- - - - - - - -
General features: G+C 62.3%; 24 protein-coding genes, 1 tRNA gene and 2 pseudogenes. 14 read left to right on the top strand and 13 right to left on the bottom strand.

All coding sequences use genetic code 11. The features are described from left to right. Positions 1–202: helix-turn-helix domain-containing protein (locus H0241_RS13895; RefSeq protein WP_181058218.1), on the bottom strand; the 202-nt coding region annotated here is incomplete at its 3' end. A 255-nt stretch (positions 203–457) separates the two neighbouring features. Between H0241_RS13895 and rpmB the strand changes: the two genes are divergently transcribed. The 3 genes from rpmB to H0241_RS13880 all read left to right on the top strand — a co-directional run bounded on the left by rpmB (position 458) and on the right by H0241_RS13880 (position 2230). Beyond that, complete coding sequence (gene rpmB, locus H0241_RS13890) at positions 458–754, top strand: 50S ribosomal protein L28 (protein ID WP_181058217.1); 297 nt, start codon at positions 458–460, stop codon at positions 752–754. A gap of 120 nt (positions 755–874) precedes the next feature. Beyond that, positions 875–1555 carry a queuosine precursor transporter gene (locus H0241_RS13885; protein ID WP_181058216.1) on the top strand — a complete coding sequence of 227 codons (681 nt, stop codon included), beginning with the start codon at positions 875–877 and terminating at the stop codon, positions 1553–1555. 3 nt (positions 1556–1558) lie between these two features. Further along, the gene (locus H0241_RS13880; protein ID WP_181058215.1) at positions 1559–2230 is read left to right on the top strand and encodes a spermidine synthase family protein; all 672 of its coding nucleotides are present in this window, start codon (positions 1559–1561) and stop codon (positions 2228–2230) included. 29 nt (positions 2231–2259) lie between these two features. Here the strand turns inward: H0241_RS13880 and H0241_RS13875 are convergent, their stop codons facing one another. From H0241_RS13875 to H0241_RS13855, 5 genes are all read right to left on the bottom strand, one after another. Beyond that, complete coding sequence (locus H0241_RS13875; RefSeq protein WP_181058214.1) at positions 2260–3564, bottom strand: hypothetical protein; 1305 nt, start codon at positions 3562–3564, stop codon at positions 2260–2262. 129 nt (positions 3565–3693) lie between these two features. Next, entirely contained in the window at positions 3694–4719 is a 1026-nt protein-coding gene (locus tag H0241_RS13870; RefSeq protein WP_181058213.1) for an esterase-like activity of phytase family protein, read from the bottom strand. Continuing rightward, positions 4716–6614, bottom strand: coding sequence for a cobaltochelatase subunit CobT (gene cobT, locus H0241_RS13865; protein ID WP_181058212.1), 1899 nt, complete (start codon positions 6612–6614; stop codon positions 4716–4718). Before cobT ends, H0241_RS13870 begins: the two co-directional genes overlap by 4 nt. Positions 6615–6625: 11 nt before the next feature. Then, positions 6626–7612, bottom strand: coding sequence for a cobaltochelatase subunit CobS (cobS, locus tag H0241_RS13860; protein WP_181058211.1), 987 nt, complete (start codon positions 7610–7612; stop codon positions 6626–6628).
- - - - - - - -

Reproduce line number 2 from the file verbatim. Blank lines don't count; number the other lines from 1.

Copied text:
All coding sequences use genetic code 11. The features are described from left to right. Positions 1–202: helix-turn-helix domain-containing protein (locus H0241_RS13895; RefSeq protein WP_181058218.1), on the bottom strand; the 202-nt coding region annotated here is incomplete at its 3' end. A 255-nt stretch (positions 203–457) separates the two neighbouring features. Between H0241_RS13895 and rpmB the strand changes: the two genes are divergently transcribed. The 3 genes from rpmB to H0241_RS13880 all read left to right on the top strand — a co-directional run bounded on the left by rpmB (position 458) and on the right by H0241_RS13880 (position 2230). Beyond that, complete coding sequence (gene rpmB, locus H0241_RS13890) at positions 458–754, top strand: 50S ribosomal protein L28 (protein ID WP_181058217.1); 297 nt, start codon at positions 458–460, stop codon at positions 752–754. A gap of 120 nt (positions 755–874) precedes the next feature. Beyond that, positions 875–1555 carry a queuosine precursor transporter gene (locus H0241_RS13885; protein ID WP_181058216.1) on the top strand — a complete coding sequence of 227 codons (681 nt, stop codon included), beginning with the start codon at positions 875–877 and terminating at the stop codon, positions 1553–1555. 3 nt (positions 1556–1558) lie between these two features. Further along, the gene (locus H0241_RS13880; protein ID WP_181058215.1) at positions 1559–2230 is read left to right on the top strand and encodes a spermidine synthase family protein; all 672 of its coding nucleotides are present in this window, start codon (positions 1559–1561) and stop codon (positions 2228–2230) included. 29 nt (positions 2231–2259) lie between these two features. Here the strand turns inward: H0241_RS13880 and H0241_RS13875 are convergent, their stop codons facing one another. From H0241_RS13875 to H0241_RS13855, 5 genes are all read right to left on the bottom strand, one after another. Beyond that, complete coding sequence (locus H0241_RS13875; RefSeq protein WP_181058214.1) at positions 2260–3564, bottom strand: hypothetical protein; 1305 nt, start codon at positions 3562–3564, stop codon at positions 2260–2262. 129 nt (positions 3565–3693) lie between these two features. Next, entirely contained in the window at positions 3694–4719 is a 1026-nt protein-coding gene (locus tag H0241_RS13870; RefSeq protein WP_181058213.1) for an esterase-like activity of phytase family protein, read from the bottom strand. Continuing rightward, positions 4716–6614, bottom strand: coding sequence for a cobaltochelatase subunit CobT (gene cobT, locus H0241_RS13865; protein ID WP_181058212.1), 1899 nt, complete (start codon positions 6612–6614; stop codon positions 4716–4718). Before cobT ends, H0241_RS13870 begins: the two co-directional genes overlap by 4 nt. Positions 6615–6625: 11 nt before the next feature. Then, positions 6626–7612, bottom strand: coding sequence for a cobaltochelatase subunit CobS (cobS, locus tag H0241_RS13860; protein WP_181058211.1), 987 nt, complete (start codon positions 7610–7612; stop codon positions 6626–6628).